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    Disabled students say goodbye to the end of an era

    May 13, 2019
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    Veronica Siaba, of Queens, N.Y., center left, talks with Samantha Johnson, of New Jersey, Friday, May 3, 2019, in Rose Hall at Edinboro University in Edinboro, Pa.. Edinboro University has eliminated its attendent care program for students with disabilities. Neither student will be returning to the university after the summer. (Alexandra Wimley/Pittsburgh Post-Gazette via AP)/Pittsburgh Post-Gazette via AP)
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    Veronica Siaba, of Queens, N.Y., center left, talks with Samantha Johnson, of New Jersey, Friday, May 3, 2019, in Rose Hall at Edinboro University in Edinboro, Pa.. Edinboro University has eliminated its attendent care program for students with disabilities. Neither student will be returning to the university after the summer. (Alexandra Wimley/Pittsburgh Post-Gazette via AP)/Pittsburgh Post-Gazette via AP)

    EDINBORO, Pa. (AP) — Veronica Siaba is leaving college because the program she traveled hundreds of miles for is gone.

    It’s not her academic major. If it were, the Edinboro University junior with cerebral palsy would know she could get the courses needed to finish through a practice that safeguards progress toward degree, even when that degree program dies.

    But the personal care attendants on campus who offered basic life needs — feeding, showering and toileting — to students with severe physical disabilities were not part of an academic program, or even a required service, her school said.

    Rather, they were a “special” service that complements other support, one the school had no more obligation to maintain than, say, a collegiate sport.

    So in September, when Edinboro announced it would end a decades-old program that is unique nationally, Siaba and others were given the academic year to make a choice: Gamble that off-campus agencies could provide the same access to 24/7 care that drew them to Edinboro, or leave the university.

    Siaba, 20, of New York City, reluctantly opted to leave.

    “Unfortunately, I will be going somewhere else,” she said. “I don’t know where yet.”

    “Honestly, it’s more painful than anything because I came here under the premise that my disability wouldn’t matter as much,” said Siaba, a communication studies major who uses a wheelchair. “I don’t know if this is discrimination by definition, but I was under the impression this was promised to us for a full four-year education.”

    Final dorm goodbyes briefly left her sobbing, then suddenly laughing, as attendants in their last day in the job bent down with hugs, including Mark Borczon, 53, who worked there 29 years.

    “I’m going to miss you the most scarecrow,” he told her.

    Even those most angered by Edinboro’s decision acknowledge the school’s special place nationally in promoting life pursuits of those with disabilities. They accept Edinboro’s contention that it still offers students with disabilities more than most campuses, even if care for the most vulnerable has shifted to private, community based agencies off campus.

    Still, in their view, Edinboro went back on its word.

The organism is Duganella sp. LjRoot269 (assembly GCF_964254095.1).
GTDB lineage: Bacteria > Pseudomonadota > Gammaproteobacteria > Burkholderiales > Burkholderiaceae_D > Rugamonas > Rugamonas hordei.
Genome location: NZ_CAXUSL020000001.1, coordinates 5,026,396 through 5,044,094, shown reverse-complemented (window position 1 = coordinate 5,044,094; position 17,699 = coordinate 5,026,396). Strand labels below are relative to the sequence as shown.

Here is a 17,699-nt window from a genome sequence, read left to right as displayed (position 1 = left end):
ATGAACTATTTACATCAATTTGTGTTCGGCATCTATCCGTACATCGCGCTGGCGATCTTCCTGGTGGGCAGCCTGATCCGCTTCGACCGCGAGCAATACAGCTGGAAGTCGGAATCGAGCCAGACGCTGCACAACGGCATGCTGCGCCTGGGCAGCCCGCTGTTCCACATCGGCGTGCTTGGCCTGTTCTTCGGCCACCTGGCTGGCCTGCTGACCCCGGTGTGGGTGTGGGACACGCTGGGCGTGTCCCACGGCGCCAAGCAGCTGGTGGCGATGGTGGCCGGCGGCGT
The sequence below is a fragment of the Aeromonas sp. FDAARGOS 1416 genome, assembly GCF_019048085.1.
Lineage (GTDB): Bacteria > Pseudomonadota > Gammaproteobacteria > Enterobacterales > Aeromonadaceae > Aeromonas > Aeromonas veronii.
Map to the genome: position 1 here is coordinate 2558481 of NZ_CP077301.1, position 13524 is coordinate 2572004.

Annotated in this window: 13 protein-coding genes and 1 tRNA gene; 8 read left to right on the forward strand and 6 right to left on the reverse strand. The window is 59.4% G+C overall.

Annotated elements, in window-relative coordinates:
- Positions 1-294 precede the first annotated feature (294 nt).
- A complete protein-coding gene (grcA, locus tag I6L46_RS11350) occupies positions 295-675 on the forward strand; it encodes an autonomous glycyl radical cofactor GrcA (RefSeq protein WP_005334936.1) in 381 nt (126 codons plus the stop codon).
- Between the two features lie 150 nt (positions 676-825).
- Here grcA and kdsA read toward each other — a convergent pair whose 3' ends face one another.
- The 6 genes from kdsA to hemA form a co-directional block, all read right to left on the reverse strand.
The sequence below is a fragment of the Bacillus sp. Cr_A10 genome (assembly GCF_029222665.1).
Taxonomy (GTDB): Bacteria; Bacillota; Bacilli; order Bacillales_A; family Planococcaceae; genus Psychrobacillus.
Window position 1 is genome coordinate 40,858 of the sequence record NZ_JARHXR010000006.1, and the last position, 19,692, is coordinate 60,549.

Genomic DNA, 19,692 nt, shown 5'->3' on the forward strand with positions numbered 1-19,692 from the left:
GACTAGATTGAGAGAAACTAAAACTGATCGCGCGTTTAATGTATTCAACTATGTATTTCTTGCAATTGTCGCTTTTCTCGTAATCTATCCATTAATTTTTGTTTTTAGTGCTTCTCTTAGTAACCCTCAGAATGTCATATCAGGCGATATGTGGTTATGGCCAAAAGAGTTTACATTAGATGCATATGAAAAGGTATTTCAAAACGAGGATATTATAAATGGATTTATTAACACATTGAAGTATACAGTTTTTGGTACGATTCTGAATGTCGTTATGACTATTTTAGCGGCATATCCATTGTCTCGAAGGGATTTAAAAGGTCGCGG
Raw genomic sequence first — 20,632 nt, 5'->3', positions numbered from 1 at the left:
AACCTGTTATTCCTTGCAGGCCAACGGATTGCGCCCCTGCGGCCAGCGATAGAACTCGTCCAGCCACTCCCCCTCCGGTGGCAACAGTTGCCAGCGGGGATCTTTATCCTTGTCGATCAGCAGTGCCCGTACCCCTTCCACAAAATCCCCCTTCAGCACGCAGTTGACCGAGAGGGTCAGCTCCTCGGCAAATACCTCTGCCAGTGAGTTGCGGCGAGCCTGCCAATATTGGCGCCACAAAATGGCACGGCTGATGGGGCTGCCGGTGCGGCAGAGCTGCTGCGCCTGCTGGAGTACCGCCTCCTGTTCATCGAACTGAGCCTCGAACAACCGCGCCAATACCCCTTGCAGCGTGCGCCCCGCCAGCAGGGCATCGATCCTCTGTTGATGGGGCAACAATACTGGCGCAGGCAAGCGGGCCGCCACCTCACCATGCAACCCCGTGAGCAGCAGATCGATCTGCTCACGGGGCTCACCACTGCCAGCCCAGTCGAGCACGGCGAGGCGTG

Freshmen and others arriving on campus did not know the school already had decided to end the program. The announcement came weeks into the new school year.

    Wilson Shealy, whose daughter Danielle, turned down a scholarship in her home state of South Carolina, said Danielle plans to stay because she figures she must hire her own aides as an adult. “We’re going to try and make it work,” her father said.

    But he’s not happy about it. He said Edinboro should have “grandfathered” students already enrolled, offering them attendants until they finished.

    “That would have been the humane thing to do in my mind. That would have been the morally correct thing to do,” said Shealy, an aircraft mechanic from Lexington, S.C. “The bottom line is, every student and every parent who went there for that program feels betrayed.”

    The program had 35 students, most from other states, as of January, a number now down to 31 with five graduating and one planning to continue studies online. Eighteen have registered for fall and the rest are leaving or are undecided, according to university data.

    Mary Fetzner-Jensen, a registered nurse and the program’s supervisor, said the last attendants were to be furloughed a day before commencement. That was a problem since those graduating the next day had no one to dress them so they can accept their degrees, she said.

    Edinboro wanted an off-campus agency like those taking over in the fall to step in, but none could, Fetzner-Jensen said. So existing staff agreed to stay in the job an extra day to help shower the students, do their hair and get them into caps and gowns.

    “Ironic,” said Fetzner-Jensen, whose last day is May 10.

    Staff worked to keep the mood upbeat in Rose and Earp halls, where students in the program lived, at one point buying Silly String as a distraction. Fetzner-Jensen had herself met with prospective freshmen last year, talking up the program, unaware that a Sept. 19 announcement would change everything.

    “I think it’s a travesty,” she said.

    The decision, she said, did not adequately take into account the make-or-break role such care had in deciding if these students can even navigate daily life, much less keep up in class.

    “Some of these students, if they drop their phone, they cannot pick it up,” she said. “They can’t lower their covers at night in bed if they are too warm.”

    Angela Burrows, a university spokeswoman, said switching to an approach used by other campuses does not change a fundamental fact. “Edinboro University is deeply committed to students with disabilities,” she said.